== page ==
What is the shadow pandemic?

In addition to the health, social, and economic impacts of the government’s management of the COVID-19 outbreak, it has also produced a phenomenon described as the “shadow pandemic.”

“During times of crisis, violence against women and girls increases,” UN Women stated in an Ending Violence Against Women (EVAW) resource document.

“Pandemics, such as COVID-19, create challenging conditions that exacerbate the risks of violence against women and girls and the challenges to implementing prevention programming in their authentic form.”

Key factors that increased women’s exposure to violence are lockdowns and disruptions to support services, the WHO stated.

“Families subject to quarantine, isolation and physical distancing coupled with increased domestic and care burdens may experience tensions, stress, anxiety and mental health problems,” according to the UN Women document.

UN Women also noted that survivors can no longer access such resources because, in some countries, resources and efforts have been reallocated to immediate COVID relief.

Moreover, most prevention programming is predicated on in-person human interaction as well as long-term dialogue and community mobilization. These programs have suffered because of physical distancing mandates, UN Women stated.

UN Women found that data and reports from the front lines showed that violence against women and girls — especially domestic — have worsened since the pandemic. There has been an increase in calls to domestic violence helplines in many countries since the COVID outbreak.

Outside the household, sexual harassment and other forms of violence against women continue on the streets, in public spaces, and online, UN Women stated.

PHOTO: Courtesy of UN Women

In the virtual realm, women and girls have been subjected to online violence in the form of physical threats, sexual harassment, stalking, sex trolling, and zoombombing — when a video conference call is highjacked by obscene or hateful material.

Here in Canada, Yvonne Harding of Canada’s Assaulted Women’s Helpline told the Canadian Press that call volumes skyrocketed almost immediately after parts of the country went into lockdown in spring 2020.

The helpline received 20,334 calls between September 1 and December 31, 2020, compared to 12,352 over the same period in 2019 — nearly 8,000 more reports.

“Everything closed overnight, and our crisis lines lit up,” Harding said, describing a spectrum of different reports.

“We saw those who were feeling immediately threatened because their situation had escalated, and we saw those for whom fears were kicking in, because things were starting to change, and they were used to being able to access community supports in person that were no longer available to them.”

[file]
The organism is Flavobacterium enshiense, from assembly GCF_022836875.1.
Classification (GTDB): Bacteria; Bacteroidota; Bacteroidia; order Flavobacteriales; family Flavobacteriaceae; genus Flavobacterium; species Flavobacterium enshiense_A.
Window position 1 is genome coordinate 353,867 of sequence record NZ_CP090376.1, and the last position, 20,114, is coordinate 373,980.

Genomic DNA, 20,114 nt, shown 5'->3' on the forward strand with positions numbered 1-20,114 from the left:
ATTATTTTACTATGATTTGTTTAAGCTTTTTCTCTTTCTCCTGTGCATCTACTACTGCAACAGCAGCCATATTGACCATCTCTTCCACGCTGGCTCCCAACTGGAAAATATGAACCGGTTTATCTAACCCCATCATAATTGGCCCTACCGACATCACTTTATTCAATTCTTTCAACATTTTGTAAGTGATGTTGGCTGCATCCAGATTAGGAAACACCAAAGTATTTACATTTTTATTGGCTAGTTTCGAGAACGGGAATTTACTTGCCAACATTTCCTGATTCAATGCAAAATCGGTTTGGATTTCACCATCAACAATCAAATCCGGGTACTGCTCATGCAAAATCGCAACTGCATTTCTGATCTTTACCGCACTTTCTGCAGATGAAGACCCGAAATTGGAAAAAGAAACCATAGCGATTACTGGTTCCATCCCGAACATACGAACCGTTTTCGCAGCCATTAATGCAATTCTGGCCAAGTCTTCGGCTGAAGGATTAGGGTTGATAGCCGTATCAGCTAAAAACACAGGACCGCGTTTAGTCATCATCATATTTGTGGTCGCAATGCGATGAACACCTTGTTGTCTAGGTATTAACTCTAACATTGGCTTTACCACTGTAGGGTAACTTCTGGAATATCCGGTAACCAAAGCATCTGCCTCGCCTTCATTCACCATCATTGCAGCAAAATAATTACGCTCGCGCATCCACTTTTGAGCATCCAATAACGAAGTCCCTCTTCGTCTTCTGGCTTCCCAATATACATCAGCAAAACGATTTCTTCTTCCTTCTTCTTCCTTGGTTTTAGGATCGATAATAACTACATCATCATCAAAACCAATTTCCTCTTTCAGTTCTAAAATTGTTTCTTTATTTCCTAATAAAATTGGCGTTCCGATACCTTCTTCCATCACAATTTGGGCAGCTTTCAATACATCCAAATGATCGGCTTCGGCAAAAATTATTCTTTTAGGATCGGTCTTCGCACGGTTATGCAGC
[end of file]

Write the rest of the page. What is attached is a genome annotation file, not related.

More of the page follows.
According to UN Women, the financial hardship induced by the government’s response to COVID-19 has fomented conflict within the family unit.

In contexts where traditional gender roles delegate men as breadwinners, “this reality can create a sense of inadequacy, uncertainty and loss of control, provoking the assertion of power, including through violence towards their partners/spouses, children or others living in the household.”

Preventing violence against women during COVID-19

“Violence – in all its forms – can have an impact on a woman’s health and well-being throughout the rest of her life – even long after the violence may have ended,” the WHO stated.

“It has impacts on society as a whole and comes with tremendous costs, impacting national budgets and overall development.”

The long-term consequences may manifest into mental health issues like depression and anxiety disorders, and physically such as unplanned pregnancies and sexually-transmitted infections.

The WHO recommends addressing the root causes of violence as its principal strategy: eliminating the systemic and economic inequalities that poison societal health in myriad ways. For example, ensuring access to education and safe work opportunities and reforming discriminatory institutions and gender norms are key steps. It also advises continued and increased support services for survivors, such as women’s organizations.

“To address violence against women, there’s an urgent need to reduce stigma around this issue, train health professionals to interview survivors with compassion, and dismantle the foundations of gender inequality,” said Garcia-Moreno.

In the same vein, UN Women suggests capitalizing on the digital landscape to create awareness and messaging to reshape longstanding social norms. It also recommends leveraging remote learning opportunities to teach the youth about healthy relationships, appropriate technology usage, life skills, and comprehensive sexuality education.

The non-profit also argued that public health services that target mental health and substance abuse should be considered essential and additional funding must be allocated for such interventions.

Governments should also provide economic and livelihood support to women and families, which is “critical to buffer against financial strain and poverty — the risk factors for abuse.” States should invest in individual and household economic and social welfare support in forms such as cash transfers, low or no-interest loans, and provision of food and essentials.

UN Women also suggests employers should communicate zero tolerance for violence of any kind and provide financial continuity for employees. Employers should also facilitate healthy outlets of coping with stress and take proactive steps to combat gender stereotypes and discrimination.

Finally, UN Women strongly urges medium and long-term prevention efforts that end violence against women, including community engagement programs.

“The very risks that drive violence against women in the first place will be amplified in the aftermath of COVID-19 with loss of income, livelihoods, potential increases in generalized crime and violence and the intensified abuse that children will have been exposed to during isolation.”

Wiki Production Code: A0719